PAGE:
A delicious side dish for your meals, Torrejas de Berenjenas (Battered Fried Eggplants) is also easy and quick to make, and it requires few ingredients. It's also a vegetarian favorite.
We're on a mission to spread the love for these Torrejas de Berenjenas (Fried Eggplants), but we are surprised (we're really not) that we don't seem to all agree on what these things are supposed to be called.
My mom called them torrejas de berenjenas, but some just call them berenjenas fritas. These are not the only torrejas in the Dominican Republic, the word is also used to refer to other types of fritters, like cornmeal and cassava fritters. This piqued my curiosity, as words and their usage normally do.
What's a torreja?
The book Diccionario of Dominicanismos by Carlos E. Deive  doesn't give us a lot of information, calling it simply "an antiquated word for torrija". Torrija is a French toast-type dessert consisting of bread soaked in milk, sweetened, and fried. Dominicans know it (it's not that well-known) as tostada francesa. Torrija sounds a lot like our torrejas, except that all of the torrejas I know are savory dishes.
So what did I learn from all this? Not much really, it was just a reminder that language is complicated, and combined with foods even more so. And that we have to be careful when ordering unfamiliar foods in unfamiliar countries because the idea of an eggplant-based dessert is--frankly--quite repulsive.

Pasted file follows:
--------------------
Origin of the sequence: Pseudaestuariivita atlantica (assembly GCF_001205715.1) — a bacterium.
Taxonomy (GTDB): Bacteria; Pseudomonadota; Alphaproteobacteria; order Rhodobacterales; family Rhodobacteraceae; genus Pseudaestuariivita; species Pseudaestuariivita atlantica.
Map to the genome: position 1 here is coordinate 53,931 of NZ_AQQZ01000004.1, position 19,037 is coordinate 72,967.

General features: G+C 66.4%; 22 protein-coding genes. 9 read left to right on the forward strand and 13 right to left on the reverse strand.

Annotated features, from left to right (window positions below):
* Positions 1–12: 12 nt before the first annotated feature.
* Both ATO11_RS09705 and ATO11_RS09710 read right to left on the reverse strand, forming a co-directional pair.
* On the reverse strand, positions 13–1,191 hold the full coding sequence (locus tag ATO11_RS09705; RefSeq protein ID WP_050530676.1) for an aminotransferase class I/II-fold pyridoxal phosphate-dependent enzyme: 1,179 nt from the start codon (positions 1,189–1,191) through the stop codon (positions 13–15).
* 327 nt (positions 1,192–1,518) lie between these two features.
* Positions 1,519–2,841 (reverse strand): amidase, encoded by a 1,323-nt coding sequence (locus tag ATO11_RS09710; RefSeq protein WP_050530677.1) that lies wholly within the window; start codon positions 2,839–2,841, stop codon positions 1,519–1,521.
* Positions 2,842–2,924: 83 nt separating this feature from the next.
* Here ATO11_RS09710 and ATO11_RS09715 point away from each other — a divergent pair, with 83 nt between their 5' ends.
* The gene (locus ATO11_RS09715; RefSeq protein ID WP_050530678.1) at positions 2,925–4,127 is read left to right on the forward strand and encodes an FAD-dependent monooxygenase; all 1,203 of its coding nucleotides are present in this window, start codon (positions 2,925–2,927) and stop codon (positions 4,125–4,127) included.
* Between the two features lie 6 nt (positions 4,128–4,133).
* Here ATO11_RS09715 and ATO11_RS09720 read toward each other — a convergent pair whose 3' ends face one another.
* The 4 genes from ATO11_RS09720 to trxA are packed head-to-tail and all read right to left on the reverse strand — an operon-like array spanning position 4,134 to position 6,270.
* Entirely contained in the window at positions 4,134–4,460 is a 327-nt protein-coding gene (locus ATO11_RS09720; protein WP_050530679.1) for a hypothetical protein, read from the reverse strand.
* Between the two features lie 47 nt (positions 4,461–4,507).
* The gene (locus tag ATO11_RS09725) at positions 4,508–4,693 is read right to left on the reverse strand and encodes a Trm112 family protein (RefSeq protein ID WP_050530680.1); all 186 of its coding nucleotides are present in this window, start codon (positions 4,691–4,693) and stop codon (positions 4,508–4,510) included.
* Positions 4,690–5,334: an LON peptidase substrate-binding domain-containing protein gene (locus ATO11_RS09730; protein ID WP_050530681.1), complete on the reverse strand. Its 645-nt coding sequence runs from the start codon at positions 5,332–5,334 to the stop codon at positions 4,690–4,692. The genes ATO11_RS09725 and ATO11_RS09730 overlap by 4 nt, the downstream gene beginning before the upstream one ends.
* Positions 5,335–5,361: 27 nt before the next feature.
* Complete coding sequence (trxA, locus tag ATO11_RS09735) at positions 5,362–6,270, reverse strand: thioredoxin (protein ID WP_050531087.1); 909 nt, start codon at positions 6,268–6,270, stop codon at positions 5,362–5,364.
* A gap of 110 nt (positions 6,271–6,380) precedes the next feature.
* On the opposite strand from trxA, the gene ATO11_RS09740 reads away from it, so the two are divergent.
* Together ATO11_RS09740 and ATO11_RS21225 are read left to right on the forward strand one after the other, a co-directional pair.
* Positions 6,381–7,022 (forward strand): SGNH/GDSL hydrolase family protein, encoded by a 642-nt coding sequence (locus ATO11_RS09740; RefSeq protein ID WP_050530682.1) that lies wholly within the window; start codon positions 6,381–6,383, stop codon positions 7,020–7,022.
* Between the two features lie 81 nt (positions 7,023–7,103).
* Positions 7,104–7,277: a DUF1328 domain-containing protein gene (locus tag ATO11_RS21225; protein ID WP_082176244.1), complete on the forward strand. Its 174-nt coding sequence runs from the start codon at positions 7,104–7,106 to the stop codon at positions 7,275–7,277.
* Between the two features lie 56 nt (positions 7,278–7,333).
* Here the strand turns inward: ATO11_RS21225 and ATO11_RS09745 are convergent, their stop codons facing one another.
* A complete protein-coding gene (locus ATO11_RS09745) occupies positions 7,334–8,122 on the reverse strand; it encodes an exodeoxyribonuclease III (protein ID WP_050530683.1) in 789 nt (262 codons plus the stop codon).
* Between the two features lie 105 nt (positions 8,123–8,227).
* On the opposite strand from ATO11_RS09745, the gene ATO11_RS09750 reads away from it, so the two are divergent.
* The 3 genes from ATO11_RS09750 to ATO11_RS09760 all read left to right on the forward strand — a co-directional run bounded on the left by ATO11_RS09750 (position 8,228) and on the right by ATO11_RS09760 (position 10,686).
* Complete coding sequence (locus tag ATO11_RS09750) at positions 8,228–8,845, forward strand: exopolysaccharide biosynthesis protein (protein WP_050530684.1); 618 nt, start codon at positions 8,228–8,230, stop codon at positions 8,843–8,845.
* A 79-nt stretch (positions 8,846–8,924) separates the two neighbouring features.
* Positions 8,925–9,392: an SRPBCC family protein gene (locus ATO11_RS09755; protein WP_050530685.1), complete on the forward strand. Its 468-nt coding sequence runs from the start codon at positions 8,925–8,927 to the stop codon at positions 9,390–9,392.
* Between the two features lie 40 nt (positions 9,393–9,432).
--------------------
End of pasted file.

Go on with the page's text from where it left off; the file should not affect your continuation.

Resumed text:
Torrejas de Berenjenas Recipe (Battered Fried Eggplants)
- 2 large eggplants
- 2 tablespoons of milk (or water)
- 4 tablespoons of cornstarch
- 2 large eggs (or 3 medium ones)
- ¼ teaspoon of pepper
- ¾ teaspoon of salt
- 1 cup of oil for frying
Slice: Cut the eggplants into ¼ inch-thick [½ cm] slices.
- Batter: Combine milk (or water), cornstarch, eggs, a pinch of pepper and a teaspoon of salt. Mix well. Dip the eggplants in this mixture.
- Fry: In a frying pan heat 3 tablespoons of oil. Fry the eggplant slices until they turn golden brown, pouring a bit of the batter around them. Add oil by the tablespoons whenever needed. Rest on a paper towel to soak excess oil.
Serve: Use as a side dish, or meat substitute in your lunch, serve freshly fried.
-  Carlos Esteban Deive, Diccionario de Dominicanismos. 2da ed. Sto. Dgo: Ed. Lib. La Trinitaria, 2002.